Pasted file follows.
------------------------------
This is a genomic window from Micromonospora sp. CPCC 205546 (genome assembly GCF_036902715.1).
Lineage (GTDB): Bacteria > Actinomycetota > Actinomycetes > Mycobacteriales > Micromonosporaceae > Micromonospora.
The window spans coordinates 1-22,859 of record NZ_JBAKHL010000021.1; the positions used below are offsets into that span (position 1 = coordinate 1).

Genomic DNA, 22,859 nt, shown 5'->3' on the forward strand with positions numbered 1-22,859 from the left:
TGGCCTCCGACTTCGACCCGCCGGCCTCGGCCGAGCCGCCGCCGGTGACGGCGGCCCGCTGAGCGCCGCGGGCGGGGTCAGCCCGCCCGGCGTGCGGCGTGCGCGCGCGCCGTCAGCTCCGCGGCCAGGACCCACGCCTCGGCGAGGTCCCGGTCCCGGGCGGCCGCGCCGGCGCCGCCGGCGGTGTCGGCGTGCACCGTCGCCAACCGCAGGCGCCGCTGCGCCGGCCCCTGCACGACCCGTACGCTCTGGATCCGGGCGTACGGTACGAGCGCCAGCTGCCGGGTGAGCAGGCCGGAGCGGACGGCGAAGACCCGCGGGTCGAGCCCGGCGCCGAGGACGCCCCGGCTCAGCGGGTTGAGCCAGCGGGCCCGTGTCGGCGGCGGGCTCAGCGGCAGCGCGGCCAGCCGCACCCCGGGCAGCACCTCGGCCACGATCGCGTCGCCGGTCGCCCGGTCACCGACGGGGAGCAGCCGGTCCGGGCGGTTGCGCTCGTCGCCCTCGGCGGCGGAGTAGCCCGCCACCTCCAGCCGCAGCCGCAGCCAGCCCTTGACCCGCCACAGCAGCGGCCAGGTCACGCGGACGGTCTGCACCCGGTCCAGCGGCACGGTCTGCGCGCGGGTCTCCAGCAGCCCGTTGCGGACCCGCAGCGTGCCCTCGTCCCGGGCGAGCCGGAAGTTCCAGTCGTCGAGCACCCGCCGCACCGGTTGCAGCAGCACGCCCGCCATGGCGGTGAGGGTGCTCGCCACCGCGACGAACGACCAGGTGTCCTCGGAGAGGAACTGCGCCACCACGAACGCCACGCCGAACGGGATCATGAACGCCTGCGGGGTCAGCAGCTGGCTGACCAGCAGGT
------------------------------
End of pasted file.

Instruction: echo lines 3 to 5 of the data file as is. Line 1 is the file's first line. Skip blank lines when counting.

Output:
The window spans coordinates 1-22,859 of record NZ_JBAKHL010000021.1; the positions used below are offsets into that span (position 1 = coordinate 1).

Genomic DNA, 22,859 nt, shown 5'->3' on the forward strand with positions numbered 1-22,859 from the left:
TGGCCTCCGACTTCGACCCGCCGGCCTCGGCCGAGCCGCCGCCGGTGACGGCGGCCCGCTGAGCGCCGCGGGCGGGGTCAGCCCGCCCGGCGTGCGGCGTGCGCGCGCGCCGTCAGCTCCGCGGCCAGGACCCACGCCTCGGCGAGGTCCCGGTCCCGGGCGGCCGCGCCGGCGCCGCCGGCGGTGTCGGCGTGCACCGTCGCCAACCGCAGGCGCCGCTGCGCCGGCCCCTGCACGACCCGTACGCTCTGGATCCGGGCGTACGGTACGAGCGCCAGCTGCCGGGTGAGCAGGCCGGAGCGGACGGCGAAGACCCGCGGGTCGAGCCCGGCGCCGAGGACGCCCCGGCTCAGCGGGTTGAGCCAGCGGGCCCGTGTCGGCGGCGGGCTCAGCGGCAGCGCGGCCAGCCGCACCCCGGGCAGCACCTCGGCCACGATCGCGTCGCCGGTCGCCCGGTCACCGACGGGGAGCAGCCGGTCCGGGCGGTTGCGCTCGTCGCCCTCGGCGGCGGAGTAGCCCGCCACCTCCAGCCGCAGCCGCAGCCAGCCCTTGACCCGCCACAGCAGCGGCCAGGTCACGCGGACGGTCTGCACCCGGTCCAGCGGCACGGTCTGCGCGCGGGTCTCCAGCAGCCCGTTGCGGACCCGCAGCGTGCCCTCGTCCCGGGCGAGCCGGAAGTTCCAGTCGTCGAGCACCCGCCGCACCGGTTGCAGCAGCACGCCCGCCATGGCGGTGAGGGTGCTCGCCACCGCGACGAACGACCAGGTGTCCTCGGAGAGGAACTGCGCCACCACGAACGCCACGCCGAACGGGATCATGAACGCCTGCGGGGTCAGCAGCTGGCTGACCAGCAGGT